Just before the "State of the Ravens" press conference began Wednesday, **Jim Zorn** slipped quietly into the room and sat down in the front row. For the next hour, the Ravens' new quarterback coach listened to his new bosses – **Steve Bisciotti**, **Dick Cass**, **Ozzie Newsome** and **John Harbaugh** – answer questions about the team and the league. They exuded competence and confidence, experience and stability. I wondered if Zorn could believe what he was hearing.
A few weeks earlier, he had been fired as the head coach of the Washington Redskins, who are undergoing yet another organizational facelift under owner Dan Snyder. Originally hired as the team's offensive coordinator, Zorn was surprisingly promoted to head coach, given a marginal team and unceremoniously dumped after two seasons.
The Redskins' latest makeover might go better with Bruce Allen as general manager and Mike Shanahan as coach – guys with winning track records – but to date under Snyder, who bought the team in 1999, they've been impatient, unstable, and inconsistent. And they have a losing record.
It would have been interesting to see Bisciotti invite Zorn up to the podium Wednesday and ask him to give a lecture about how the NFL's other half lives, shuffling desperately from year to year for a winning combination. Let's just say a "State of the Redskins" press conference wouldn't go nearly as smoothly. For that matter, with nine of the NFL's 32 teams having lost 10 or more games in 2009, such an event would be downright embarrassing in a lot of places. I would pay money to see a "State of the Raiders" press conference with Al Davis in charge, but I don't think the team's fans would be comforted by what they hear.
As the Ravens' Big Four answered questions Wednesday, I found it hard not to step back and consider the big picture. Is their team perfect? No. Do they make mistakes? Sure. But Bisciotti is a hands-off owner who lets his football people do their jobs. Cass is a major behind-the-scenes figure in the league. Newsome is among the best in the business. And Harbaugh has won three playoff games in his first two seasons. Their organizational flow chart is as clear as a blue sky in springtime, and their grip on the steering wheel is tight.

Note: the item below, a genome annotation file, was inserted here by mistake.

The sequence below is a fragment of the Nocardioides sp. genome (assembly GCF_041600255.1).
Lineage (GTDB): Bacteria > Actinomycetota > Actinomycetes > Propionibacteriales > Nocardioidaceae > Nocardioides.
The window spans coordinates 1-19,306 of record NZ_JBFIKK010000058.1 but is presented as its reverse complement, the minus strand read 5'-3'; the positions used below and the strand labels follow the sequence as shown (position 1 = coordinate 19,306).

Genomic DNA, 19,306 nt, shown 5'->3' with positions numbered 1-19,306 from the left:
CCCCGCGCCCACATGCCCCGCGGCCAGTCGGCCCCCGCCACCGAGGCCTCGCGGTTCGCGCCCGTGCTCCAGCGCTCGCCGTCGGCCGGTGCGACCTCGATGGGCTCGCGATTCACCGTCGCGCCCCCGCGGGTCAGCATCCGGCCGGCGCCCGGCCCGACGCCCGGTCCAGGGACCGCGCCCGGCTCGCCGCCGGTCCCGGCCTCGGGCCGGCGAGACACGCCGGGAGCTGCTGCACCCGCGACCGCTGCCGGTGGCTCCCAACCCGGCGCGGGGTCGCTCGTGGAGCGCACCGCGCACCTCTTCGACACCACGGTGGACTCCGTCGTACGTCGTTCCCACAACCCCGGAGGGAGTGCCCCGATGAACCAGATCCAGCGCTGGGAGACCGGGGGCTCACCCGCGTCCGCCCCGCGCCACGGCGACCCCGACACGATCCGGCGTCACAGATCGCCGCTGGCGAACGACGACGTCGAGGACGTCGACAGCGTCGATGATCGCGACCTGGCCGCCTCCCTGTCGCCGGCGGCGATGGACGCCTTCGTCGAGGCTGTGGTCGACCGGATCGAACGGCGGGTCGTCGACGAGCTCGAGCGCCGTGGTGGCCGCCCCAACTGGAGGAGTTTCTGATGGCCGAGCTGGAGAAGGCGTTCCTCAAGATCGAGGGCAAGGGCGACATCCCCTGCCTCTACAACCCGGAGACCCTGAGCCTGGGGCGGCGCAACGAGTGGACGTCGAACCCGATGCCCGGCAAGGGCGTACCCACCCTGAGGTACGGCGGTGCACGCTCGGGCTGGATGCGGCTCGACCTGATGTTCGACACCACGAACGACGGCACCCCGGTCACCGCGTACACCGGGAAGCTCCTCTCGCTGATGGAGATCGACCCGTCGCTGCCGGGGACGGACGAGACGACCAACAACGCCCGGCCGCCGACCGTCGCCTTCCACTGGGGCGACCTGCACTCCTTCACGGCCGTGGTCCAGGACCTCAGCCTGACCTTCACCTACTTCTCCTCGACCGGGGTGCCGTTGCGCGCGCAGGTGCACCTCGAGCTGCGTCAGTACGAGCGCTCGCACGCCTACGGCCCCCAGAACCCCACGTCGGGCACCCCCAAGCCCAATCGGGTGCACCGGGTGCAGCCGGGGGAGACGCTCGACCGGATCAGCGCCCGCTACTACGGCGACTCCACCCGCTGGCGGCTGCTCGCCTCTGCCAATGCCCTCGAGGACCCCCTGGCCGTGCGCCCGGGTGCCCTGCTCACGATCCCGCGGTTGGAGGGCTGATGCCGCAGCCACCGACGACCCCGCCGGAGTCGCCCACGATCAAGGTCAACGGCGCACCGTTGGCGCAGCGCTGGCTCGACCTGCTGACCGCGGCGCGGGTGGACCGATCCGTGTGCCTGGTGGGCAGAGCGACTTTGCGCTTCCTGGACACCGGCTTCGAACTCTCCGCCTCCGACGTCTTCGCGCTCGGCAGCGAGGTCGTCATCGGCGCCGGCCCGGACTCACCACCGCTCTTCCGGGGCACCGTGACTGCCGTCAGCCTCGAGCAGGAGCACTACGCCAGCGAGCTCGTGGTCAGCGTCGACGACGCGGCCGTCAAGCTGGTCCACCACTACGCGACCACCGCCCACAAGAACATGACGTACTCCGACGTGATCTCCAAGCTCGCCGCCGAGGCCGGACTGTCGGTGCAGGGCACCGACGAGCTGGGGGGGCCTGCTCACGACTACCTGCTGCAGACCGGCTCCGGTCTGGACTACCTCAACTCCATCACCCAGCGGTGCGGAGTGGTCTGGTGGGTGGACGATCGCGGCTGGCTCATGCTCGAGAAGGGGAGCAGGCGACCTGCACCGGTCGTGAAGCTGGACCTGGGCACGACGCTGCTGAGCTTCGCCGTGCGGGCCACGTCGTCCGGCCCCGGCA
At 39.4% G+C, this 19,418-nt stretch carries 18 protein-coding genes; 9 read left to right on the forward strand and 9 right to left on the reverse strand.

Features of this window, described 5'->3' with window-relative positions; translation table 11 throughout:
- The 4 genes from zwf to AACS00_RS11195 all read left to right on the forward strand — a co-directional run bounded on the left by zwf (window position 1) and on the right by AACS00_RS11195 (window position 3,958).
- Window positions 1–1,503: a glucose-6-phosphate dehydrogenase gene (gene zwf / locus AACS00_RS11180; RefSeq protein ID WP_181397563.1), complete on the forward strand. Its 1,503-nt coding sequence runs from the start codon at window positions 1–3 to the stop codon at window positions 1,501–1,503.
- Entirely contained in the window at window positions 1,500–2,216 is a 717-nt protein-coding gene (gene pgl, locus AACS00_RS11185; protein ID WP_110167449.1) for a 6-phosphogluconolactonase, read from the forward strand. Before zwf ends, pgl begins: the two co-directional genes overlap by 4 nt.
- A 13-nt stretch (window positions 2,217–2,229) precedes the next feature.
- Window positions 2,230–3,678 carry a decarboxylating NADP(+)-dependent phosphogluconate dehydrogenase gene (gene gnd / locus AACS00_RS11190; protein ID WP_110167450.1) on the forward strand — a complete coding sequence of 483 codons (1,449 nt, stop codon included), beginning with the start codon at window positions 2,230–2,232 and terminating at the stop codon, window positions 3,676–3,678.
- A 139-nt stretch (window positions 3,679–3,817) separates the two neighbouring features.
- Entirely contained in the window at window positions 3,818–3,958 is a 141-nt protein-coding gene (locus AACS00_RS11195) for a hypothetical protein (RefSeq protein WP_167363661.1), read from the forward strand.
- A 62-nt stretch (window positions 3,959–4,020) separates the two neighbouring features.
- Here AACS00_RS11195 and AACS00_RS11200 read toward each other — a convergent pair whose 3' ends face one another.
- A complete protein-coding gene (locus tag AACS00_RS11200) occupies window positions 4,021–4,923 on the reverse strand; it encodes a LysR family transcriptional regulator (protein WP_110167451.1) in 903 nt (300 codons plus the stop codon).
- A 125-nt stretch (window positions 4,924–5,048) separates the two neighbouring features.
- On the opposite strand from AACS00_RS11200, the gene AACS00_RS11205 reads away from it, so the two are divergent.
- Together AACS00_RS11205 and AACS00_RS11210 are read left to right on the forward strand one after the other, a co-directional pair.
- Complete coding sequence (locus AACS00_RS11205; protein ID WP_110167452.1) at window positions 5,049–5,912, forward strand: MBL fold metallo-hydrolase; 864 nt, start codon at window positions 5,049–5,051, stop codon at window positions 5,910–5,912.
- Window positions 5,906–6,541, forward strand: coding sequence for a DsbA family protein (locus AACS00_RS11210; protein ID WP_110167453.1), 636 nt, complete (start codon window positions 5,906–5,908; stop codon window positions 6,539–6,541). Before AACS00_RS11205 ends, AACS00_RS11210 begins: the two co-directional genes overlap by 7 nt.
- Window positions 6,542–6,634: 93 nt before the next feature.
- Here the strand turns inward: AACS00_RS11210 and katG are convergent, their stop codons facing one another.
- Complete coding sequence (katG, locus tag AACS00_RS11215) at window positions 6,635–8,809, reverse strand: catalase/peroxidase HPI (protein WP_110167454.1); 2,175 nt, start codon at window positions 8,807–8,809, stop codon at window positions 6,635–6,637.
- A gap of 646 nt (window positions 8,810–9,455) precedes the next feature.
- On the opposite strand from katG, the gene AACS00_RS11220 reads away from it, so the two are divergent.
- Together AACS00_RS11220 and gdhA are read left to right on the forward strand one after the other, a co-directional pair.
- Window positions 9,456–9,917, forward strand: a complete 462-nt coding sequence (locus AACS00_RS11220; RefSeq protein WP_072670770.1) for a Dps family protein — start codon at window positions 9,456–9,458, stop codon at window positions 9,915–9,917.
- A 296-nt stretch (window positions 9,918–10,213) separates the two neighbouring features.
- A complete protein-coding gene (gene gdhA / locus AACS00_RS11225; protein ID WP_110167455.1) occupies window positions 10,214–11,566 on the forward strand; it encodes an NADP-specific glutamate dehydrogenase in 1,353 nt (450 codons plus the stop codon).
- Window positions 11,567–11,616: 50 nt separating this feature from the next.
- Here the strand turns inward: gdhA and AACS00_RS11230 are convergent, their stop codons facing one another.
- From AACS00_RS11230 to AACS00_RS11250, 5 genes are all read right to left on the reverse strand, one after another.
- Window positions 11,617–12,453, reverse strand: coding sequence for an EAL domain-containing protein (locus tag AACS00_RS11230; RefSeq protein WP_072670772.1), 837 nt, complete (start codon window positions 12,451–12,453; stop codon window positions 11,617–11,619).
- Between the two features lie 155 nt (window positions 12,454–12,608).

Understandably, people get worked up about more immediate issues such as how the team is going to get better at wide receiver, but what's really important, whether you agree or disagree with what they do, is you know they have entertained a healthy debate, turned the issue over and over repeatedly, and reached a consensus. Their corporate culture produces a steady hum of solid decision-making. You can have your quibbles with what they do at times – everyone does – but before you start getting carried away, think about Jim Zorn and what he has experienced.
It's especially important now because of the NFL's uncertain future. If, as expected, the current collective bargaining agreement is allowed to expire and the league operates without a salary cap in 2010, teams will face a whole new set of circumstances. And another thing I took away from Wednesday's press conference was that it's going to be more unpredictable than anyone thinks. When Newsome said more players than usual might get cut, my ears perked up. There's no telling which wide receivers might end up here, and here's guessing at least one will come out of nowhere.
A few teams are going to go wild without an economic structure, either spending foolishly or slashing payroll. Bisciotti said he expected the vast majority (28 of 32, he said) to continue to operate normally, meaning there could be a couple of outliers on either end. The Ravens won't be one. They've been know to take risks (Terrell Owens, Steve McNair) but only when they feel one is warranted and without departing from their basic philosophy.
Barring a last-minute agreement, the ground is about to shift in the NFL. How teams handle the uncapped landscape could go a long way toward deciding how well they fare in 2010. Some are going to fall down, and some are going to stay balanced and remain upright. After listening to the Ravens Wednesday, I would bet they're one of the ones still standing.
John Eisenberg worked in the newspaper business for 28 years as a sports columnist, with much of that time coming at the Baltimore Sun. While working for the Sun, Eisenberg spent time covering the Ravens, among other teams and events, including the Super Bowl, Final Four, World Series and Olympics. Eisenberg is also the author of seven sports-themed books.